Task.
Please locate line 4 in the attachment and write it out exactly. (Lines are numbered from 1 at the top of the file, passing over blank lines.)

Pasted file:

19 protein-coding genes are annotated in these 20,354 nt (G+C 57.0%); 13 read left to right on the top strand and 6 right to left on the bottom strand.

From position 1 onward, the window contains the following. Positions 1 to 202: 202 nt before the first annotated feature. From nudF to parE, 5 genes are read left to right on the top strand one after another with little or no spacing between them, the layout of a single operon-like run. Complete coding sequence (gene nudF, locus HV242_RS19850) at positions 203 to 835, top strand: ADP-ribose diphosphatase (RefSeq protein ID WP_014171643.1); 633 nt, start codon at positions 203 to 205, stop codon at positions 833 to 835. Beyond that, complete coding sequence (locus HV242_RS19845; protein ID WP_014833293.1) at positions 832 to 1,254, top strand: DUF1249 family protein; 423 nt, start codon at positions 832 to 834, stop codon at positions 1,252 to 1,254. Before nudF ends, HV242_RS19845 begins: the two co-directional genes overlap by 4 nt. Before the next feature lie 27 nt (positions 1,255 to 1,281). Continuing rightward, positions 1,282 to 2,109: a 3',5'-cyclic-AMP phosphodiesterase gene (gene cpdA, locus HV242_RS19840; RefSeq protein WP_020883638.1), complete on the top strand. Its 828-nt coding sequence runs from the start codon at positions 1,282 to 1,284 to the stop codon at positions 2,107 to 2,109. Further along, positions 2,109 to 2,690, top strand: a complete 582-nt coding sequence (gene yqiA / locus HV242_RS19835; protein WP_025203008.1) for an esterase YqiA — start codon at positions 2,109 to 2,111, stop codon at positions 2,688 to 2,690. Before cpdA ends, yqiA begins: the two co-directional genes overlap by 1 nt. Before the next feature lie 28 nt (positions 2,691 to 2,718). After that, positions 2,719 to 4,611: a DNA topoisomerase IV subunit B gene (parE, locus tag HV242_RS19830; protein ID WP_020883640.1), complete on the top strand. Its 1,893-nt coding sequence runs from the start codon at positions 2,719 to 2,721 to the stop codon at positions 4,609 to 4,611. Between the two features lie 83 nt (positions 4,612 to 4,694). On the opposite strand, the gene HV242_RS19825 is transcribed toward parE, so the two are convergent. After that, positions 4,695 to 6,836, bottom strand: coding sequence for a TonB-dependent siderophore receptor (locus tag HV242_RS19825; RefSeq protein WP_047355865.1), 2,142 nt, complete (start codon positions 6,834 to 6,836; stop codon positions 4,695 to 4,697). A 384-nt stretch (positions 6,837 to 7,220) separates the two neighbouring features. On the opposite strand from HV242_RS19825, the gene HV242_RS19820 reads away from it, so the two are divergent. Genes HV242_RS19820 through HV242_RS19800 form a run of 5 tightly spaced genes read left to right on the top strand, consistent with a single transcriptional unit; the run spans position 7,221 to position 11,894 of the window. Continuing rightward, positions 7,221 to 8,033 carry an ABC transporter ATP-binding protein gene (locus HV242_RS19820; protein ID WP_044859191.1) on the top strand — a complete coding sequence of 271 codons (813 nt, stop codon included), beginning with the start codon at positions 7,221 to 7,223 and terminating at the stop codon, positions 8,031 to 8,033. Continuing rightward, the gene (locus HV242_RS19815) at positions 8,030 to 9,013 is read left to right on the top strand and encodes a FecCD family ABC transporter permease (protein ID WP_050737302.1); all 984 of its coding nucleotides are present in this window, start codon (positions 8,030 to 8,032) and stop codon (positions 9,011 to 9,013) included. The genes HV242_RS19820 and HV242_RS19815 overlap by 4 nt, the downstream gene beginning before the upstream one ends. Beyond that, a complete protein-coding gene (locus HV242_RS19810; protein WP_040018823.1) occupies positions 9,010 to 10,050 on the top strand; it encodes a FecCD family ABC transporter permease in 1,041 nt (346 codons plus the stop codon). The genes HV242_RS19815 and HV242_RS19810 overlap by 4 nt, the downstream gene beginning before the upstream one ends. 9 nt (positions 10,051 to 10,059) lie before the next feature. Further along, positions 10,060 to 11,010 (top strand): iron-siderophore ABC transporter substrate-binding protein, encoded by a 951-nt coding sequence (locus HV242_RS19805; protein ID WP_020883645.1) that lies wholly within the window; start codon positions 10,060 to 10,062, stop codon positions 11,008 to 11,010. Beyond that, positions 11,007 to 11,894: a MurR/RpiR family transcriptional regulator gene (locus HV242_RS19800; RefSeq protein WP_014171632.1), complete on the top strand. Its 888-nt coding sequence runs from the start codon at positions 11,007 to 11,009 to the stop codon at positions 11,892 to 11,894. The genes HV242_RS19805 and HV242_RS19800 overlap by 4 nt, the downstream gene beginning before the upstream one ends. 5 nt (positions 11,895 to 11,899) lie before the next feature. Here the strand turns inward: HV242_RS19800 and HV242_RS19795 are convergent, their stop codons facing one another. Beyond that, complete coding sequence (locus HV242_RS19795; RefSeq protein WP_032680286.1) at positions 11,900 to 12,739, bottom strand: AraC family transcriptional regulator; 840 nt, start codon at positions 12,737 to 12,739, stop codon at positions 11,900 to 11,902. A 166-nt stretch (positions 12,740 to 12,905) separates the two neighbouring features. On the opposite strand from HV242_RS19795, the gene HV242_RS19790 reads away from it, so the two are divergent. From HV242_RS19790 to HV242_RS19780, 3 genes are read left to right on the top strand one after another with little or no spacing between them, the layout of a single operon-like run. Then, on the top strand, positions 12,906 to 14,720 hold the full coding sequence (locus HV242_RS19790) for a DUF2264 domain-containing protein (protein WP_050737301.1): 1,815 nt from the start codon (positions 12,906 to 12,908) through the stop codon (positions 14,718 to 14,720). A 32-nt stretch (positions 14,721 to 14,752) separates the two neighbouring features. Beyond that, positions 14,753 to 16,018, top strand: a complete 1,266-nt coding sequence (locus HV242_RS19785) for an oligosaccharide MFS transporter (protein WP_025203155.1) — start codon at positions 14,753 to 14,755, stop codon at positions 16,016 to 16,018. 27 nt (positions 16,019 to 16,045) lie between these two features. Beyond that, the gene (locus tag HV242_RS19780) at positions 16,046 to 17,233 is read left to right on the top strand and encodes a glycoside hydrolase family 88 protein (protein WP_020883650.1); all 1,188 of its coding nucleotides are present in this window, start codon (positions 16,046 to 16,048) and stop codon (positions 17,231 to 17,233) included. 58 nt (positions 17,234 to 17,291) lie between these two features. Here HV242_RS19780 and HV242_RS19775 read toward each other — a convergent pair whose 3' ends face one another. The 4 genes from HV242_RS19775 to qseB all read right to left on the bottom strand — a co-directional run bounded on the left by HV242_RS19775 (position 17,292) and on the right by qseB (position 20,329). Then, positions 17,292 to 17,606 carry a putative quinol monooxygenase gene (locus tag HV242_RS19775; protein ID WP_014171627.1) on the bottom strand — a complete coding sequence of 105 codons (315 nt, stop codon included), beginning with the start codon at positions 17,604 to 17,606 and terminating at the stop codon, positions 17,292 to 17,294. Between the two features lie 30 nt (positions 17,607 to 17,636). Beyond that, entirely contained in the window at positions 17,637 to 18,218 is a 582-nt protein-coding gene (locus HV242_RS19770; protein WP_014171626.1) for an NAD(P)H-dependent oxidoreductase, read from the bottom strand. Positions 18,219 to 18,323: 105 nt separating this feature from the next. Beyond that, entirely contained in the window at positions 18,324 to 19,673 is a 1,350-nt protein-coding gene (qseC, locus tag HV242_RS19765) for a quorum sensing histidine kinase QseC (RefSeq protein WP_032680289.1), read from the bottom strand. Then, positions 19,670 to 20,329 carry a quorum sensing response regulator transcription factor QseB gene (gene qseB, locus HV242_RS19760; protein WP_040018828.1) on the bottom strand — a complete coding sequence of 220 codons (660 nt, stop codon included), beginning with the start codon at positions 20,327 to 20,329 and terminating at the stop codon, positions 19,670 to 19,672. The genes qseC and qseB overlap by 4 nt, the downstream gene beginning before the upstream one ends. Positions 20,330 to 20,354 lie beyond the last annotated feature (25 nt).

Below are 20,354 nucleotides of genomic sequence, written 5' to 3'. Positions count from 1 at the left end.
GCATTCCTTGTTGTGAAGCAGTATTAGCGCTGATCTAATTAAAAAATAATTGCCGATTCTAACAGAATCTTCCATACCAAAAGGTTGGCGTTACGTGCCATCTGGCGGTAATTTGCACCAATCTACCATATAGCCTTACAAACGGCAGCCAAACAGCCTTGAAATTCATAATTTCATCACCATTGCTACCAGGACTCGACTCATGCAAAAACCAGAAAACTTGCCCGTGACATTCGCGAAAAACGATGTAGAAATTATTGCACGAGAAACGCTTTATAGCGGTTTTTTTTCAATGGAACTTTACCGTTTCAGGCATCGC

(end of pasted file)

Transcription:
GCATTCCTTGTTGTGAAGCAGTATTAGCGCTGATCTAATTAAAAAATAATTGCCGATTCTAACAGAATCTTCCATACCAAAAGGTTGGCGTTACGTGCCATCTGGCGGTAATTTGCACCAATCTACCATATAGCCTTACAAACGGCAGCCAAACAGCCTTGAAATTCATAATTTCATCACCATTGCTACCAGGACTCGACTCATGCAAAAACCAGAAAACTTGCCCGTGACATTCGCGAAAAACGATGTAGAAATTATTGCACGAGAAACGCTTTATAGCGGTTTTTTTTCAATGGAACTTTACCGTTTCAGGCATCGC